Trailforks Trail of the Month: The Gorge

Dec 19, 2015
by Mark Holloway  
TRAILFORKS

The Gorge, Kentville, Nova Scotia, Canada

Trail of the Month

This month we focus our attention on a small town in Atlantic Canada. With a population of just under 7000 people, the Town of Kentville, Nova Scotia has taken a line out of the movie Field of Dreams to heart, "If you build it, they will come!" The town has seen the light and realized the positive impact mountain biking can have on the community and the local economy. The town's Recreation department in conjunction with the local trail association Annapolis Valley Mountain Bike Association have created something truly special. They've created a partnership that has benefited mountain bikers across the region. Nearby towns have started to adopt the same mentality as Kentville and newly constructed bike trails, skills parks and pump tracks have started popping up all over the province.


The Gorge
Photo Credit: Myatt

The Gorge in Kentville has become home to several purpose built mountain bike trails, complete with man-made features, signage and a skills park with many technical wooden features for all level of riders. The area has also become popular with the downhill crowd and now hosts, Fear the Gorge the 5th stop on this past seasons Provincial DH Gravity Series. The town, with the help of Trailflow Outdoor Adventures and AVMBA has even hosts The Kentville Mountain Bike Festival, a weekend long event to help introduce people to the sport of mountain bike and highlight all the area has to offer.


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Photo Credit Trailflow Outdoor Adventures
Bridge section, top of Western Down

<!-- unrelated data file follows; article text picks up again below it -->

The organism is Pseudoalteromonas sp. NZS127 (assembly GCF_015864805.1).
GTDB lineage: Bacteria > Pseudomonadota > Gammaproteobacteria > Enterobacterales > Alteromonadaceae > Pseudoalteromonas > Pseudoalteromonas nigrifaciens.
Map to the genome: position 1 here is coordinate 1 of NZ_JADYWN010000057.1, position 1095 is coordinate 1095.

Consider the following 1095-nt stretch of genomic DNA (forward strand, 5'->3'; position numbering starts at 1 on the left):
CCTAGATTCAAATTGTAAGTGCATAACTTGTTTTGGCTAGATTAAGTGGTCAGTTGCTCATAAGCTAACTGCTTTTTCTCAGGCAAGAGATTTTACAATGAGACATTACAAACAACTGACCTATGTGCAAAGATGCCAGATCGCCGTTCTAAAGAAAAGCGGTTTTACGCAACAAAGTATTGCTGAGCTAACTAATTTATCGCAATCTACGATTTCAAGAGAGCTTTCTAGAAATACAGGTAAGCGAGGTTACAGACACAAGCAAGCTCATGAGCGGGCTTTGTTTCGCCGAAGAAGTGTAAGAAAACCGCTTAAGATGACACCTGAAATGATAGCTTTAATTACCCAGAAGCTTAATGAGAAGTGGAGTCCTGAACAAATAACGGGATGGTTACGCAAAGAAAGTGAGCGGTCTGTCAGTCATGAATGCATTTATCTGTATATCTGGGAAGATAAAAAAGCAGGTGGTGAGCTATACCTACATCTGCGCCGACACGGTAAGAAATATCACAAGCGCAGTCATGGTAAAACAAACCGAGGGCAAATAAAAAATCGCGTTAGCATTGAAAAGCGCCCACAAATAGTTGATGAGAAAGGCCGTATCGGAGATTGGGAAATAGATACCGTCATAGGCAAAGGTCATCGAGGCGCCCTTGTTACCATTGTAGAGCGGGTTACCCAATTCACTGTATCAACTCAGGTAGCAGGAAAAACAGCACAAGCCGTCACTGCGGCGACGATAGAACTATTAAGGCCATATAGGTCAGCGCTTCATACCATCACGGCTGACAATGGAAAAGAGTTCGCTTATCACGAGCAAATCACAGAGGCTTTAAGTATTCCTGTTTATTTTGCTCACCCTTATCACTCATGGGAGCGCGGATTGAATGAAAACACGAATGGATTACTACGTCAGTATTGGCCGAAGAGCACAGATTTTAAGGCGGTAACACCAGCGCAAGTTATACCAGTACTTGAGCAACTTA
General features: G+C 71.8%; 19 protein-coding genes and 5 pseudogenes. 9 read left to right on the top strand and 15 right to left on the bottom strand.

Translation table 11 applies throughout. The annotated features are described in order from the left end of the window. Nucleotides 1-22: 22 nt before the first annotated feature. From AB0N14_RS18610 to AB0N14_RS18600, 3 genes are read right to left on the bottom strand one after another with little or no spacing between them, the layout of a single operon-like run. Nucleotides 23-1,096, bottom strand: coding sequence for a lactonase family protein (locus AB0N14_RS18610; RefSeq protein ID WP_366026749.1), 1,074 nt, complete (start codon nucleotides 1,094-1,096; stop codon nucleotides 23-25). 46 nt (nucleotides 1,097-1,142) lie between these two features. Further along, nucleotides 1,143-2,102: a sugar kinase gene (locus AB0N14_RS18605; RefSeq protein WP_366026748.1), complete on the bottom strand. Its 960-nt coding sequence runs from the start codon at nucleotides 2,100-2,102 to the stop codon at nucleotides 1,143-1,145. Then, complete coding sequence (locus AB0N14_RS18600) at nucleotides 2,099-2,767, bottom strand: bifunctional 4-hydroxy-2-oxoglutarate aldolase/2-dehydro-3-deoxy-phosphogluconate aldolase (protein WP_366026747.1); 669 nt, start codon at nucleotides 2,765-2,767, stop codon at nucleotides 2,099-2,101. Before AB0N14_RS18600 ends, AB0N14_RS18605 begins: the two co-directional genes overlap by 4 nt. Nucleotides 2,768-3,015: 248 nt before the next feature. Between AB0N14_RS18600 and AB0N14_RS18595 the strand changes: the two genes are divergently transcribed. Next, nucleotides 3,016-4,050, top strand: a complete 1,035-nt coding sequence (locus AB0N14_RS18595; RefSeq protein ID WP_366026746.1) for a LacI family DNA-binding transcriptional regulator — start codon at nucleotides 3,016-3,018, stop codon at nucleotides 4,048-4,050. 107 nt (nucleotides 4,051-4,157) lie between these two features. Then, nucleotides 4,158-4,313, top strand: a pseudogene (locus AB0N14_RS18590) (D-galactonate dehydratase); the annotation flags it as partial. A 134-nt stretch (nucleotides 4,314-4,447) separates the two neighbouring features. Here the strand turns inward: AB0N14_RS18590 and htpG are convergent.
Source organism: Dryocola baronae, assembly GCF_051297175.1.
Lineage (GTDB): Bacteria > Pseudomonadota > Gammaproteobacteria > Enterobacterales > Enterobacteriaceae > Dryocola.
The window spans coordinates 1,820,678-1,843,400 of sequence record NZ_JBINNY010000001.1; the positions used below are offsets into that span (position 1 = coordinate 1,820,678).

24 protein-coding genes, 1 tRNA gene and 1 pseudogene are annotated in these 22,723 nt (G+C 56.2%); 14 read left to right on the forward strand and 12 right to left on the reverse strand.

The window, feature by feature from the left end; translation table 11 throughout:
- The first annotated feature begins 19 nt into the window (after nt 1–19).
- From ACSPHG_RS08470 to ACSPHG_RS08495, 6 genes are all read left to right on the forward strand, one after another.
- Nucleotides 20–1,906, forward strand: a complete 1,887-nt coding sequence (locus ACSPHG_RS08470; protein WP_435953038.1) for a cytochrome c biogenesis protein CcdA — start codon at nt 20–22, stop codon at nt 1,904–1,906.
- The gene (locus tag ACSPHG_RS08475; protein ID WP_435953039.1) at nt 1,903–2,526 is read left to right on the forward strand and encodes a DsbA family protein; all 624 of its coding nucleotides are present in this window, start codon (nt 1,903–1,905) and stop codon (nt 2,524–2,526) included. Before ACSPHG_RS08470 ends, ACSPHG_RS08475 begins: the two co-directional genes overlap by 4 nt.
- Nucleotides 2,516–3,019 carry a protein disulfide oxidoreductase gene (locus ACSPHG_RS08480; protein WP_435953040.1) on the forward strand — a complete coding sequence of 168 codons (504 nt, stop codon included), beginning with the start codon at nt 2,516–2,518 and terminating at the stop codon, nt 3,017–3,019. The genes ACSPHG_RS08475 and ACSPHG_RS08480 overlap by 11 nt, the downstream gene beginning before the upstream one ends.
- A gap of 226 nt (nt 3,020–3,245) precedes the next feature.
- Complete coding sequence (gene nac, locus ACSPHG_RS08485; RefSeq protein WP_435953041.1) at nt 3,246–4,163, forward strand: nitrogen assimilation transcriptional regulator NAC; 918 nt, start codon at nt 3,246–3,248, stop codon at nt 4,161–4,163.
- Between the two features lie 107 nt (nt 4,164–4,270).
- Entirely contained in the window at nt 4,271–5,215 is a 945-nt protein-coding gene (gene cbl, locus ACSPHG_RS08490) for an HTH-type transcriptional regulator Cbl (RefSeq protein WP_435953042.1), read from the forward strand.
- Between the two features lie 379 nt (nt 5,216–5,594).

The Gorge
Public Repair stand Pump and Tools
New Bridge nearly finished up ramp is now decked so it s a bit easier.

The trail system itself is not new by any means. The town acquired the 26 hectare parcel of land back in 1930, the original doubletrack trails were built in the early 50's and still remain to this day. Over the last five years, many hours of hard work have been put in to revamp the network of trails. New wooden features have been added, and existing ones have been rebuilt. Bridges were built to help alleviate erosion on trails that were notoriously wet. Machines were brought in to help create a couple of new trails and smooth out a few sections of existing trails to create better flow. A large wooden picnic shelter was also built, so riders could have a relaxing place to replenish and rest before they headed back out to explore more of the trails.

<i>Photo Credit: pepperjester</i>
Photo Credit: pepperjester
Dropping in.
Photo Credit: pepperjester

I reached out to a few of the local riders and asked them, "What would you consider to be the "must ride" trail when visiting The Gorge and why?". They all said, Lower Phase 2 combined with the newly constructed Upper Phase 2. The trail itself is not all that technical, but what it lacks on the technical side it makes up by how well the trail flows. Technically the Phase 2 trails are not part of the main Gorge trail network, but are still within The Gorge boundaries and can be accessed by a short ride across the Upper Service Rd.

bigquotesI think it's the best trail and draws lots of attention because it has the most flow and was built with the purpose of just ripping and having fun. Matt Manuel - AVMBA


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Once you've finished exploring The Gorge and all it has to offer, make sure to check out the neighbouring towns of Wolfville and Berwick. Thanks to the hard work of all the volunteers at Annapolis Valley Mountain Bike Association the two areas combined offer another 30 km's of well-maintained singletrack to ride.

If you like what you see then please support our friends at the Annapolis Valley Mountain Bike Association and earn some Trail Karma while you're at it.




MENTIONS: @AVMBA / @Myatt / @Cpolegatto / @pepperjester / @trailforks / @slipfinger